We have written many posts on marijuana branding and marijuana trademarks. In short, federal registration for trademarks on marijuana goods is generally not an option, leaving State trademark registration as the only avenue for most trademarks in this industry. This is because Section 2(a) of the Lanham Act (basis for federal trademark law) bars registration for “immoral, deceptive, or scandalous matter.” The Patent and Trademark Office (PTO) has said that because marijuana is illegal under federal law, marijuana trademarks constitute immoral or scandalous matter.
Federal patent law, however, does not contain the same prohibition of “immoral” material. Theoretically, an inventor could get a patent issued for an illegal product.
But what exactly would one be patenting and what rights come with that if, for example, one wanted to patent a cannabis strain?
Plant patents are governed by 35 U.S.C. 161. These patents are granted to those that have invented or discovered and asexually reproduced a distinct and new variety of plant. The patent is good for 20 years from the date of filing the application. Patents are exclusionary rights. They exist for a limited amount of time so that inventors have time to make money off their invention before others are able to copy that invention and undersell the inventor. The idea is that society wants to incentivize invention, so we grant inventors a limited monopoly and they can do with that what they want. Maybe they build the factory themselves and begin producing their patented products or maybe they license the right to a third party. Maybe they sit their patent and try to sue others for using the patented product (i.e., the infamous patent troll).
So, it isn’t absurd to imagine that the Patent and Trademark office could grant patents for cannabis strains. In fact, there are multiple marijuana patent applications already in the hopper, like this one and this one (though the latter one also includes some method patents). The PTO can take years to actually issue a patent, so it appears that all of the modern plant variety applications are published in the pre-grant phase — meaning, the PTO has not actually issued the patent. Nonetheless, this has not stopped some companies from sending letters to start-up cannabis businesses claiming that the patents have been issued and demanding a licensing fee, but in truth they are not sufficiently advanced in the process to grant exclusionary rights to their holders.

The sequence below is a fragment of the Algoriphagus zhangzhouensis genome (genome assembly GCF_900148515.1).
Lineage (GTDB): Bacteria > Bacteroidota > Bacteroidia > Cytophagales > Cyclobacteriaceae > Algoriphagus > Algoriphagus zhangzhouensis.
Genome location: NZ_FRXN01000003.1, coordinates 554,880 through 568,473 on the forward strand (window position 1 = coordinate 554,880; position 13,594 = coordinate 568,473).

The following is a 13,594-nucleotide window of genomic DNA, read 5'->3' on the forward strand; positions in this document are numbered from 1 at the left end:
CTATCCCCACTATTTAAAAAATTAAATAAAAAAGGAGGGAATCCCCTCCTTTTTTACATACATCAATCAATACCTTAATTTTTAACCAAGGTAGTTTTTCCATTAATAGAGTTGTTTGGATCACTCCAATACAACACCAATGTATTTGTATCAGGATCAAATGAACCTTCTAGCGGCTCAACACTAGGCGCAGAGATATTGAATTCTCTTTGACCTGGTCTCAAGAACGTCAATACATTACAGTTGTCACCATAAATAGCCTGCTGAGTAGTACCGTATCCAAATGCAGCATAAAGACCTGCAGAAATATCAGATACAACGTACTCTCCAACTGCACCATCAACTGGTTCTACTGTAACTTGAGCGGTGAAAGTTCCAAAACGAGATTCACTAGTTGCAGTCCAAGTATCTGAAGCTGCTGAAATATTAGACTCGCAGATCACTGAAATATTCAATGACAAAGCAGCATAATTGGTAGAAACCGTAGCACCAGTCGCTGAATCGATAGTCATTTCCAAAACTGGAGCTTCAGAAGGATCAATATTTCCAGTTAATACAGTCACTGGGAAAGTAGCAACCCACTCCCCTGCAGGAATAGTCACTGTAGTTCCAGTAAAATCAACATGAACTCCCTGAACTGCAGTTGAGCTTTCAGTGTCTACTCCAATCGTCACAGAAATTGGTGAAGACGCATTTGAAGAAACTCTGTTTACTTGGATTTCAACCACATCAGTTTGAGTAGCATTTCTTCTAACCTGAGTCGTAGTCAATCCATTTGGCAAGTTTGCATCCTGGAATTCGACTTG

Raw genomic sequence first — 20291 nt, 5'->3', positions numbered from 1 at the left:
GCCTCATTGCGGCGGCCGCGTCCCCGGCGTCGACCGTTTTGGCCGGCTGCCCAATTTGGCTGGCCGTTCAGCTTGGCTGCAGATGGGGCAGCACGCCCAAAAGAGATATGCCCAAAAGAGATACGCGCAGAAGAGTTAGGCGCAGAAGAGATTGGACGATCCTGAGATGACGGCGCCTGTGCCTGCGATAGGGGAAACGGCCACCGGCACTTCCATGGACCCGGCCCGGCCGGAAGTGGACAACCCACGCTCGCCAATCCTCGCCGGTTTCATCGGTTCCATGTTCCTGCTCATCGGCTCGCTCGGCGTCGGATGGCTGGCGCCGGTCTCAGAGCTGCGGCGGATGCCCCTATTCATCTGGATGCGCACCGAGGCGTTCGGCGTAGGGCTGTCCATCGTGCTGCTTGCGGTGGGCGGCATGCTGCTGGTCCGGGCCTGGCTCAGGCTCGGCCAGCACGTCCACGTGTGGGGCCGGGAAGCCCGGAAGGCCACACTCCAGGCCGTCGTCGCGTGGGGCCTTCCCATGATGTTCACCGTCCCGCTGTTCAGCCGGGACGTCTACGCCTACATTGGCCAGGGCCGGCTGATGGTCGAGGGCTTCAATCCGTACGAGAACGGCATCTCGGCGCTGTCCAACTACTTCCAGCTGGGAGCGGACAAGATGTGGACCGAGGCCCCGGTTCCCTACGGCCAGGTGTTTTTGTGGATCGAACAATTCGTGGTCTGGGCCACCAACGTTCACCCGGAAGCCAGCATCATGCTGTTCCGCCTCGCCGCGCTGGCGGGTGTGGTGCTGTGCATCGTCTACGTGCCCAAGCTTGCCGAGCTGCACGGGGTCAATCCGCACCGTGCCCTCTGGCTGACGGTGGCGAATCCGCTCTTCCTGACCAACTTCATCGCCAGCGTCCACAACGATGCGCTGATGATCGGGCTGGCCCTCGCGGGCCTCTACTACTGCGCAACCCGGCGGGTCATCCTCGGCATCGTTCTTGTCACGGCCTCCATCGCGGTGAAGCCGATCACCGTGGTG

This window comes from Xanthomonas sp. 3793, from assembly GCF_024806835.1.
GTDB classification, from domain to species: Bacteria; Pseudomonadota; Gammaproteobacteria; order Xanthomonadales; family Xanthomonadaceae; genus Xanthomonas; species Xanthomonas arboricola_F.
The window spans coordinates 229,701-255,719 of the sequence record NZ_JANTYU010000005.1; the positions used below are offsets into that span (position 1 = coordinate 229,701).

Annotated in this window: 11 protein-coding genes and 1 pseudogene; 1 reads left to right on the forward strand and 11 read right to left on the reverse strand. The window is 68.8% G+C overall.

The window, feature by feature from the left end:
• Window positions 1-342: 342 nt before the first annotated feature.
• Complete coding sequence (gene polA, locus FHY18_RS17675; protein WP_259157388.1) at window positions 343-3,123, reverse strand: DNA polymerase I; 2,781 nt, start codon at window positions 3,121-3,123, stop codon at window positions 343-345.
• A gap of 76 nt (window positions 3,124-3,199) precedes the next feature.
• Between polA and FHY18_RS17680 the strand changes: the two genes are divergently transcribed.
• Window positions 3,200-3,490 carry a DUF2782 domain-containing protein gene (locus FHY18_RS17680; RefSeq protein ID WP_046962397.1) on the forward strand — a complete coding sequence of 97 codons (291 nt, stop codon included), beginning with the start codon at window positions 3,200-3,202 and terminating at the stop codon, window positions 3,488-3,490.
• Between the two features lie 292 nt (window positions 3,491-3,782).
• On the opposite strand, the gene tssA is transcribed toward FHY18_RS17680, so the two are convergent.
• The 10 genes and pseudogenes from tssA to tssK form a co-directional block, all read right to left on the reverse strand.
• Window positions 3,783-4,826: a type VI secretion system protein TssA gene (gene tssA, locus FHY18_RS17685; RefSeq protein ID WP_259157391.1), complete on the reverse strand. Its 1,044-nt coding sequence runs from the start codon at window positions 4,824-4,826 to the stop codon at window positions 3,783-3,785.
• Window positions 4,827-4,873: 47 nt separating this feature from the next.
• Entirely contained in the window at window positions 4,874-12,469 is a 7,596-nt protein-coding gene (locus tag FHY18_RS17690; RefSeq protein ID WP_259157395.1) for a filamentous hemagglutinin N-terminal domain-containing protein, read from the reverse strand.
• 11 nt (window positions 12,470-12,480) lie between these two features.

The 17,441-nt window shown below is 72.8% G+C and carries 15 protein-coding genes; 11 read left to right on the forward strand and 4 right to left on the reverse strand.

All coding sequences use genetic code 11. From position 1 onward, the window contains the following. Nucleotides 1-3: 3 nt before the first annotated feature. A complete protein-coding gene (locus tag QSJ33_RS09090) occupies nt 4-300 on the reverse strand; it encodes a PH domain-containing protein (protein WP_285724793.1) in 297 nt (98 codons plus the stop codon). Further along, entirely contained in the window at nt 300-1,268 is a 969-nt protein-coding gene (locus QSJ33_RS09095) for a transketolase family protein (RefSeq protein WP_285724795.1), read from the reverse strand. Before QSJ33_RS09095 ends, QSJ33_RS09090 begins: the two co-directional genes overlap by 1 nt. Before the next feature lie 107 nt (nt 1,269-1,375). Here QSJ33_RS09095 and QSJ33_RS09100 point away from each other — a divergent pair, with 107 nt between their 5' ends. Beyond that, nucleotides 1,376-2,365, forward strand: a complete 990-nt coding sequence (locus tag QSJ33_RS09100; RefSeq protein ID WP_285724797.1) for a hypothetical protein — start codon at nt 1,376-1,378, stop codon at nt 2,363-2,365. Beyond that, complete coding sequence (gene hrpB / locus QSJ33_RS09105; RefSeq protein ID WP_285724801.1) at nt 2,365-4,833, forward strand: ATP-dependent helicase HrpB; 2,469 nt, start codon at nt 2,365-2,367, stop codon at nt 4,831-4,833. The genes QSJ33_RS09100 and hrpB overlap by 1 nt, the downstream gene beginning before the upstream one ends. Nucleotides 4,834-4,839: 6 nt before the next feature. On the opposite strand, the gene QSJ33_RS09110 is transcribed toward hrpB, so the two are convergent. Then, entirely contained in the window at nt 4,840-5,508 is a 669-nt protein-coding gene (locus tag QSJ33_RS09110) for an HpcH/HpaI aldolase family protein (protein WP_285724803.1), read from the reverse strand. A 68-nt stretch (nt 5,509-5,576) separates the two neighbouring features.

But even if these patents issued, what could the prosecuting party actually stop someone else from doing? The names of the plants themselves are not patented, but the genetics are. If I create a new strain and call it “Pagan Feast” and got a patent for it, I would not be able to stop someone in a state where I did not have any trademark rights to Pagan Feast from using the Pagan Feast name for a different marijuana strain. However, I would be able to use my patent to stop someone in all fifty states from selling my specific genetic product under any name. If I wanted to have exclusionary rights regarding the name itself, I would need to obtain trademark protection in as many states as possible, which, unlike patents, requires that I actually be doing business with that name in each state in which I want protection.
Questions around marijuana patents remain. Will the PTO actually issue plant patents for marijuana? Time will tell. These applications still need to meet the standard patent requirements of utility, novelty, and non-obviousness. Getting a patent is difficult and the majority of applications fail due to errors in the applications themselves. Nevertheless, the fact that it takes so long to get a patent may actually bode well for those in the marijuana industry who have already applied. By the time these applications are actually reviewed, we may be in a more favorable political climate where the PTO has no reason to stand in their way. Patents may soon be joining trademarks, copyrights and trade secrets, as an effective way to protect your cannabis intellectual property.